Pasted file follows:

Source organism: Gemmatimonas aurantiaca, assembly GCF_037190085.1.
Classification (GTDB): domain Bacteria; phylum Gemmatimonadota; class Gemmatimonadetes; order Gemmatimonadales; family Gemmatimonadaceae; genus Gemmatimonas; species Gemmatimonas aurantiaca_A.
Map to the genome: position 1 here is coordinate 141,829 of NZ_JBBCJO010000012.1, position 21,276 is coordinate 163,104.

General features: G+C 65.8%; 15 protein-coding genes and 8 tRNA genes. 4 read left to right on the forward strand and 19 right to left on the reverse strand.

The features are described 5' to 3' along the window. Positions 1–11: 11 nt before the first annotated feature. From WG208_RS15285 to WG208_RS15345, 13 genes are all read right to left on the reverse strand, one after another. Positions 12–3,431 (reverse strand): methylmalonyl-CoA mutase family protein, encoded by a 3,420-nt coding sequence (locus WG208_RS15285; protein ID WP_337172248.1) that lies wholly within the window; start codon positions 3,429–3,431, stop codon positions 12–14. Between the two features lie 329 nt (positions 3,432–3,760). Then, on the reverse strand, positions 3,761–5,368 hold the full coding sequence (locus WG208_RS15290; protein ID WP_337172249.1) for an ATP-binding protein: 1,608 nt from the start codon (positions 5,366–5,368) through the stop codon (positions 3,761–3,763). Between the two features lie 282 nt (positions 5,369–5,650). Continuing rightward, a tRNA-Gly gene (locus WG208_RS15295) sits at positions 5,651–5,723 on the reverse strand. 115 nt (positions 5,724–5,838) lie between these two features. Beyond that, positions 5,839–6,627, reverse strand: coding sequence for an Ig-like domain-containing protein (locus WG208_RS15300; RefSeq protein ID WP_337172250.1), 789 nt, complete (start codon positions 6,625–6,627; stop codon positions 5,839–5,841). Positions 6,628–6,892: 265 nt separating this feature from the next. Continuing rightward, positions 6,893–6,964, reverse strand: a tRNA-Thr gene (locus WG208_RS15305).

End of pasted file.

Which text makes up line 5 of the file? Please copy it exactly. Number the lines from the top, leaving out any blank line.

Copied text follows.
The features are described 5' to 3' along the window. Positions 1–11: 11 nt before the first annotated feature. From WG208_RS15285 to WG208_RS15345, 13 genes are all read right to left on the reverse strand, one after another. Positions 12–3,431 (reverse strand): methylmalonyl-CoA mutase family protein, encoded by a 3,420-nt coding sequence (locus WG208_RS15285; protein ID WP_337172248.1) that lies wholly within the window; start codon positions 3,429–3,431, stop codon positions 12–14. Between the two features lie 329 nt (positions 3,432–3,760). Then, on the reverse strand, positions 3,761–5,368 hold the full coding sequence (locus WG208_RS15290; protein ID WP_337172249.1) for an ATP-binding protein: 1,608 nt from the start codon (positions 5,366–5,368) through the stop codon (positions 3,761–3,763). Between the two features lie 282 nt (positions 5,369–5,650). Continuing rightward, a tRNA-Gly gene (locus WG208_RS15295) sits at positions 5,651–5,723 on the reverse strand. 115 nt (positions 5,724–5,838) lie between these two features. Beyond that, positions 5,839–6,627, reverse strand: coding sequence for an Ig-like domain-containing protein (locus WG208_RS15300; RefSeq protein ID WP_337172250.1), 789 nt, complete (start codon positions 6,625–6,627; stop codon positions 5,839–5,841). Positions 6,628–6,892: 265 nt separating this feature from the next. Continuing rightward, positions 6,893–6,964, reverse strand: a tRNA-Thr gene (locus WG208_RS15305).